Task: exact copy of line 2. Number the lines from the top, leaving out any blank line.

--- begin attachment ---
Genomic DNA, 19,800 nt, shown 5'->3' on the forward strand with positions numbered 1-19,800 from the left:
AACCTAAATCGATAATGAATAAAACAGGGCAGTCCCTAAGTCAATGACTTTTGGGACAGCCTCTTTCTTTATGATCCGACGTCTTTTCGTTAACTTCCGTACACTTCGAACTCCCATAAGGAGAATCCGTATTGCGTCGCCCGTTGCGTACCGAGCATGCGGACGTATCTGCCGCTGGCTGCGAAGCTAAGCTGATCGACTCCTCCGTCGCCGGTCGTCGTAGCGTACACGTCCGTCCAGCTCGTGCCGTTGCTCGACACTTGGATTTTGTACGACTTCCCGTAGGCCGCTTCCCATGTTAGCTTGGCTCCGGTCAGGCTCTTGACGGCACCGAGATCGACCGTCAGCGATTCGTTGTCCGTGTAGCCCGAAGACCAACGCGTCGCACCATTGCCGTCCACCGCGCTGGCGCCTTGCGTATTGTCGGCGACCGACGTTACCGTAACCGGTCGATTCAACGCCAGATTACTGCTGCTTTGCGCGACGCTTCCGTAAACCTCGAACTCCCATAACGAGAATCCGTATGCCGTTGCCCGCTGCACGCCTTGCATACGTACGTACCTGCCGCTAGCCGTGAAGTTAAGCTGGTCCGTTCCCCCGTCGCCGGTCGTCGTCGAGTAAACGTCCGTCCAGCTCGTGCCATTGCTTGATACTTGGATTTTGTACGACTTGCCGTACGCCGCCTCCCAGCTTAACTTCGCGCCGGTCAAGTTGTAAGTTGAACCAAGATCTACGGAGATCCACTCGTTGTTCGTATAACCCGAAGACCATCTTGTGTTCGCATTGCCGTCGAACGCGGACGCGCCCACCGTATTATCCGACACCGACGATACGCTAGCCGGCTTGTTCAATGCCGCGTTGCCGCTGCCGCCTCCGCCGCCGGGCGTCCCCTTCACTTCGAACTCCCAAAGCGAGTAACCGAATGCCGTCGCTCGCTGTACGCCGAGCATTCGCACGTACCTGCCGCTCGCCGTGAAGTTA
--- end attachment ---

AACCTAAATCGATAATGAATAAAACAGGGCAGTCCCTAAGTCAATGACTTTTGGGACAGCCTCTTTCTTTATGATCCGACGTCTTTTCGTTAACTTCCGTACACTTCGAACTCCCATAAGGAGAATCCGTATTGCGTCGCCCGTTGCGTACCGAGCATGCGGACGTATCTGCCGCTGGCTGCGAAGCTAAGCTGATCGACTCCTCCGTCGCCGGTCGTCGTAGCGTACACGTCCGTCCAGCTCGTGCCGTTGCTCGACACTTGGATTTTGTACGACTTCCCGTAGGCCGCTTCCCATGTTAGCTTGGCTCCGGTCAGGCTCTTGACGGCACCGAGATCGACCGTCAGCGATTCGTTGTCCGTGTAGCCCGAAGACCAACGCGTCGCACCATTGCCGTCCACCGCGCTGGCGCCTTGCGTATTGTCGGCGACCGACGTTACCGTAACCGGTCGATTCAACGCCAGATTACTGCTGCTTTGCGCGACGCTTCCGTAAACCTCGAACTCCCATAACGAGAATCCGTATGCCGTTGCCCGCTGCACGCCTTGCATACGTACGTACCTGCCGCTAGCCGTGAAGTTAAGCTGGTCCGTTCCCCCGTCGCCGGTCGTCGTCGAGTAAACGTCCGTCCAGCTCGTGCCATTGCTTGATACTTGGATTTTGTACGACTTGCCGTACGCCGCCTCCCAGCTTAACTTCGCGCCGGTCAAGTTGTAAGTTGAACCAAGATCTACGGAGATCCACTCGTTGTTCGTATAACCCGAAGACCATCTTGTGTTCGCATTGCCGTCGAACGCGGACGCGCCCACCGTATTATCCGACACCGACGATACGCTAGCCGGCTTGTTCAATGCCGCGTTGCCGCTGCCGCCTCCGCCGCCGGGCGTCCCCTTCACTTCGAACTCCCAAAGCGAGTAACCGAATGCCGTCGCTCGCTGTACGCCGAGCATTCGCACGTACCTGCCGCTCGCCGTGAAGTTA